Andrew Johnson and the New Orleans Riot

Over at the Volokh Conspiracy, Kurt Lash has been guest blogging his new book on the Privileges or Immunities Clause of the 14th Amendment. Kurt has brought forward a host of new materials and arguments that are of significant interest. Kurt argues that the Privileges or Immunities Clause merely incorporates the Bill of Rights; it does not protect equality as to state privileges or immunities (as in John Harrison’s theory) or substantive rights as to state and natural law privileges or immunities (as in Randy Barnett’s theory).

While I have some questions about Kurt’s theory, it is nonetheless of significant interest. Today, however, I want to focus on an important bit of evidence that Kurt discusses: a New Orleans riot. Kurt writes:

The Democrats’ argument exploded that July in a bloody riot in New Orleans. Louisiana freedmen had assembled in a convention to discuss amending the state constitution. In response, local officials organized an attack on the convention that left 40 freedmen dead, with hundreds more wounded. Instead of condemning the attacks, Johnson encouraged local officials to suppress any further “illegal assemblies,” and blamed the Republicans for encouraging the freedmen to engage in an inflammatory assembly. Johnson’s response was a huge political blunder.

While this riot was an important event leading to the 14th Amendment, I want to focus on a different aspect of it. The Republicans would later impeach Andrew Johnson, doing so on the fairly problematic grounds of his refusing to enforce a statute that people today would regard as unconstitutionally infringing on his executive power to remove cabinet officials. Perhaps a better basis for impeaching Johnson would have been his possible participation in and inadequate response to the bloody riot in New Orleans. According to this Harper’s Weekly article, “It is shown by that record that the riotous attack upon the Republican Convention, with its terrible results of massacre and murder, was planned and executed by the Mayor of New Orleans, and that it had the countenance of President Johnson, without which it would never have taken place.” Such actions might have been a genuine high crime and misdemeanor unlike the action for which Johnson was impeached – the testing of a likely unconstitutional law.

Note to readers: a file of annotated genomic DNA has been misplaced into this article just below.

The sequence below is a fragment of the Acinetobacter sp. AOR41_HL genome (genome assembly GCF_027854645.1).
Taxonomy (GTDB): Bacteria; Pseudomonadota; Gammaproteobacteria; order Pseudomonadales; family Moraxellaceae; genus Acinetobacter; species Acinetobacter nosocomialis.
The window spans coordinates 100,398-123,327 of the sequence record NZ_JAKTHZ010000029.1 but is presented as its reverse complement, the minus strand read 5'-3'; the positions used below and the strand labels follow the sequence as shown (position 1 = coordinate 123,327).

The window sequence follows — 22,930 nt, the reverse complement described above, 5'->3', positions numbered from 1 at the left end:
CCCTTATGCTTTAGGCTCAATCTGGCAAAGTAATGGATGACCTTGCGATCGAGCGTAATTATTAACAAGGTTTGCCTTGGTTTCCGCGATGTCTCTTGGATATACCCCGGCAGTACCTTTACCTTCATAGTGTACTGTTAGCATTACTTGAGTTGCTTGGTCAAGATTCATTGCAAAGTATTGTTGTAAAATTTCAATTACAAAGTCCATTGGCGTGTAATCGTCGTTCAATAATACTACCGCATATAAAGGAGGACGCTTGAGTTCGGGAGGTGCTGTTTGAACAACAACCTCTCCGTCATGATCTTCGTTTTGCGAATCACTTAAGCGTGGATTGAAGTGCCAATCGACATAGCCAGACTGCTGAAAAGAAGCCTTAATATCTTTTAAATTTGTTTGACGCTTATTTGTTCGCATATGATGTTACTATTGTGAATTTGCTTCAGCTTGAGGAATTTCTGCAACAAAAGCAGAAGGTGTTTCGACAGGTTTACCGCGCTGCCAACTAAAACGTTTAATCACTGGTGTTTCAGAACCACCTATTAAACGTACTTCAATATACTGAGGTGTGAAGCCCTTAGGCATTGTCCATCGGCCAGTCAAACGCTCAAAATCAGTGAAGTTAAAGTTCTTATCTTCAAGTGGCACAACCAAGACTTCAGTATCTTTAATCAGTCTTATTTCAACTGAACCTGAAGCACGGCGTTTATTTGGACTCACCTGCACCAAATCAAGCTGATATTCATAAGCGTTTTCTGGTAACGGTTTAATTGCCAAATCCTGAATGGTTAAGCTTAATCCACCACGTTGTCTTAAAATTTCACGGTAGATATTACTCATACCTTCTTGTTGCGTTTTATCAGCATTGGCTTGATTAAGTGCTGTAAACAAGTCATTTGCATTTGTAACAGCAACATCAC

Reader Discussion

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on May 10, 2014 at 16:06:55 pm

I don't think Kurt’s theory of the P&I clause is that different then Randy Barnett’s. Both of them believe it protects all rights guaranteed under the federal constitution. Randy Barnett disagrees with Kurt not on the P&I clause but on the meaning of the 9th amendment. Randy Barnett sees the 9th amendment as "The enumeration in the Constitution, of certain rights, [such as the first amendment] shall not be construed to deny or disparage [meaning they must be enforced equally to the first amendment] others retained by the people [which are all the rights to do all those things which do not harm others]."

Kurt sees the ninth amendment as a protection of unenumerated rights as well, just he sees those unenumerated rights as those rights protected by state governments and therefor no different then the 10th amendment, and as the 9th amendment doesn't directly protect any rights the P&I clause doesn't apply (or any more then in a general sense).

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Devin Watkins
on May 11, 2014 at 13:14:55 pm


Does Lash explain how his privileges/immunities theory meshes with the recent article by Ryan Williams dealing with the respective original meanings of the Due Process Clauses in the 5th and 14th amendments?

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on May 12, 2014 at 01:15:34 am

Devin: As I understand Randy's argument, he believes that the PI Clause protects "unenumerated rights" on its own, not based on the 9th Amendment.

Djf: I am not aware that he does.

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Mike Rappaport

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